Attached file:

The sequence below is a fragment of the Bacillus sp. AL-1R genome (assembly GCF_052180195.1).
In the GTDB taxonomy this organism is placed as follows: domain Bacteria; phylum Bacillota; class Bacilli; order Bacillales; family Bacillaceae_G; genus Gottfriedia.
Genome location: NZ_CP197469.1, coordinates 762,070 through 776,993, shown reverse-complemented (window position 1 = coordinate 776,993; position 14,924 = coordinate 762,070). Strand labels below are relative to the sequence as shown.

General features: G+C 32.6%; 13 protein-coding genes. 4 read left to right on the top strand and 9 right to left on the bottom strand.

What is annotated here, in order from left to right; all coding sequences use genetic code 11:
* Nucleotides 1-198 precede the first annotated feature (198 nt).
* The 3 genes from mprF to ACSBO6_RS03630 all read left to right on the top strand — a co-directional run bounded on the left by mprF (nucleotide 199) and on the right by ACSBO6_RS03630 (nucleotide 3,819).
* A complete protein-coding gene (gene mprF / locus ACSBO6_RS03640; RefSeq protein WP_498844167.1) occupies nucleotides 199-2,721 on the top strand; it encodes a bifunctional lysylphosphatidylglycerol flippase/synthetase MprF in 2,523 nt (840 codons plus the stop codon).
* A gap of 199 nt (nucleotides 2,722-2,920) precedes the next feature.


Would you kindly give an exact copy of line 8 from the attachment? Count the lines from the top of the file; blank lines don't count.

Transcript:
* A complete protein-coding gene (gene mprF / locus ACSBO6_RS03640; RefSeq protein WP_498844167.1) occupies nucleotides 199-2,721 on the top strand; it encodes a bifunctional lysylphosphatidylglycerol flippase/synthetase MprF in 2,523 nt (840 codons plus the stop codon).